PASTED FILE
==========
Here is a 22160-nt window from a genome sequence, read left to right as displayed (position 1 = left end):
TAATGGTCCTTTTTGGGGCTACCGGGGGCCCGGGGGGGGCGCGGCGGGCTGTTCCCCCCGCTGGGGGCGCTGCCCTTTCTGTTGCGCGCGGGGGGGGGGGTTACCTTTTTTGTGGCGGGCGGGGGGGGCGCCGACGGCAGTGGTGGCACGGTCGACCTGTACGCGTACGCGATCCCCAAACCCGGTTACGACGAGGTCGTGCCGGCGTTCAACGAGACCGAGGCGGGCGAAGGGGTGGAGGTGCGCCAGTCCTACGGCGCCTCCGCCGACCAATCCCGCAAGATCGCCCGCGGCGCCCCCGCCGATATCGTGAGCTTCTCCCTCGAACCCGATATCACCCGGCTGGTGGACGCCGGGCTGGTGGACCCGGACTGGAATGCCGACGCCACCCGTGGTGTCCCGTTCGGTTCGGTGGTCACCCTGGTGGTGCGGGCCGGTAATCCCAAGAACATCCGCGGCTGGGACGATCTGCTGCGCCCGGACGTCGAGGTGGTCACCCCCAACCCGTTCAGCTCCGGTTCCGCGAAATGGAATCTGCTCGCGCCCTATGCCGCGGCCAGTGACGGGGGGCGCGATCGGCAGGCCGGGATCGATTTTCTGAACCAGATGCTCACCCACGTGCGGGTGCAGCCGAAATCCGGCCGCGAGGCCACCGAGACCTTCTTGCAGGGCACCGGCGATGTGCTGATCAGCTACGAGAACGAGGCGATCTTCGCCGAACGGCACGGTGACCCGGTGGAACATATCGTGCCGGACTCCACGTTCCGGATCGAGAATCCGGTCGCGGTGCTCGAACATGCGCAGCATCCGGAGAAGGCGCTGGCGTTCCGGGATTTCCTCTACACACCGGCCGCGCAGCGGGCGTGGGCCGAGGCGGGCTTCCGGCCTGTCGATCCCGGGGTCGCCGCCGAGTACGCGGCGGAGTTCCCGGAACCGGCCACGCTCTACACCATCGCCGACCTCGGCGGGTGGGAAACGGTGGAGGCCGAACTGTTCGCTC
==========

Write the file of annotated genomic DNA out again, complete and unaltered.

Here is a 22160-nt window from a genome sequence, read left to right as displayed (position 1 = left end):
TAATGGTCCTTTTTGGGGCTACCGGGGGCCCGGGGGGGGCGCGGCGGGCTGTTCCCCCCGCTGGGGGCGCTGCCCTTTCTGTTGCGCGCGGGGGGGGGGGTTACCTTTTTTGTGGCGGGCGGGGGGGGCGCCGACGGCAGTGGTGGCACGGTCGACCTGTACGCGTACGCGATCCCCAAACCCGGTTACGACGAGGTCGTGCCGGCGTTCAACGAGACCGAGGCGGGCGAAGGGGTGGAGGTGCGCCAGTCCTACGGCGCCTCCGCCGACCAATCCCGCAAGATCGCCCGCGGCGCCCCCGCCGATATCGTGAGCTTCTCCCTCGAACCCGATATCACCCGGCTGGTGGACGCCGGGCTGGTGGACCCGGACTGGAATGCCGACGCCACCCGTGGTGTCCCGTTCGGTTCGGTGGTCACCCTGGTGGTGCGGGCCGGTAATCCCAAGAACATCCGCGGCTGGGACGATCTGCTGCGCCCGGACGTCGAGGTGGTCACCCCCAACCCGTTCAGCTCCGGTTCCGCGAAATGGAATCTGCTCGCGCCCTATGCCGCGGCCAGTGACGGGGGGCGCGATCGGCAGGCCGGGATCGATTTTCTGAACCAGATGCTCACCCACGTGCGGGTGCAGCCGAAATCCGGCCGCGAGGCCACCGAGACCTTCTTGCAGGGCACCGGCGATGTGCTGATCAGCTACGAGAACGAGGCGATCTTCGCCGAACGGCACGGTGACCCGGTGGAACATATCGTGCCGGACTCCACGTTCCGGATCGAGAATCCGGTCGCGGTGCTCGAACATGCGCAGCATCCGGAGAAGGCGCTGGCGTTCCGGGATTTCCTCTACACACCGGCCGCGCAGCGGGCGTGGGCCGAGGCGGGCTTCCGGCCTGTCGATCCCGGGGTCGCCGCCGAGTACGCGGCGGAGTTCCCGGAACCGGCCACGCTCTACACCATCGCCGACCTCGGCGGGTGGGAAACGGTGGAGGCCGAACTGTTCGCTC